The groundwork for a digital city region

Julia Spurrett of Fieldfisher with Lour Cordwell and Michael Taylor

Lou Cordwell provided great insights into the development of the creative tech sector in the city region at the latest of our breakfast events with law firm Fieldfisher, held in their fantastic 17th floor office in Spinngfields.

The Salford-born entrepreneur, and now visiting Professor, told the the story of how she created her own agency, Magnetic North, in the late 90s, after realising that her ambitions to build amazing things on the early internet didn’t fit with what her then employer WPP was capable of delivering.

After building mN, as it was often known, she was encouraged by former Granada TV managing director Sue Woodward to step up into the civic conversation and almost inducted into the Manchester family, tasked by Sir Howard Bernstein to bring people together in an industry he admitted he needed to learn more about, but knew it would be central to the city’s success.

She also reminded everyone of the role played by Tony Wilson, another Salfordian, not just in music, but as a digital pioneer. How he worked hard to bring tech people, creatives and music industry types together in the later iterations of his iconic In the City convention before his tragic death in 2007 at the age of 57.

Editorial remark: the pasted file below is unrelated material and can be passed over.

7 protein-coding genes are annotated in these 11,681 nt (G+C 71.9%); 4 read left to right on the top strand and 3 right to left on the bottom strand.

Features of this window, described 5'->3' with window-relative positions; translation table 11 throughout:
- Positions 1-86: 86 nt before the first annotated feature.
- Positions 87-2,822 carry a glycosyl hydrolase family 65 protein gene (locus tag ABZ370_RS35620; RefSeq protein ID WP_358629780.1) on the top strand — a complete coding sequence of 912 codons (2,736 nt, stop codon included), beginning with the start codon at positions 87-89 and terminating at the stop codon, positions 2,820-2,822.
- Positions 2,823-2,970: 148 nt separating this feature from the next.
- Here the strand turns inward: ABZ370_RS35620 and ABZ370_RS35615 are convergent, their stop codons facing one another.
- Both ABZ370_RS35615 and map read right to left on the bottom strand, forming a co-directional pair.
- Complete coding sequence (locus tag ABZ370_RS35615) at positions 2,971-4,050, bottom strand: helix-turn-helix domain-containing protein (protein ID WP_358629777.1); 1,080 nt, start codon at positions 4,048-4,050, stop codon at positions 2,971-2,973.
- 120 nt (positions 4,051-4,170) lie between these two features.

Those efforts played a huge role in the laying the groundwork for the BBC to move whole teams to the north, she said, ironically in a project codenamed Magnetic North. Notably, the digital research team that invented the iPlayer.

But she ended with a look to the future, as she works in her new role at the University of Manchester to advise Professor Duncan Ivison as he prepares to take over as President & Vice-Chancellor from Professor Dame Nancy Rothwell.

“A lot of people talk about an inclusive economy, but in Manchester right now we have the opportunity to do something special that can create an economy that could be the model for the rest of the world.”

 

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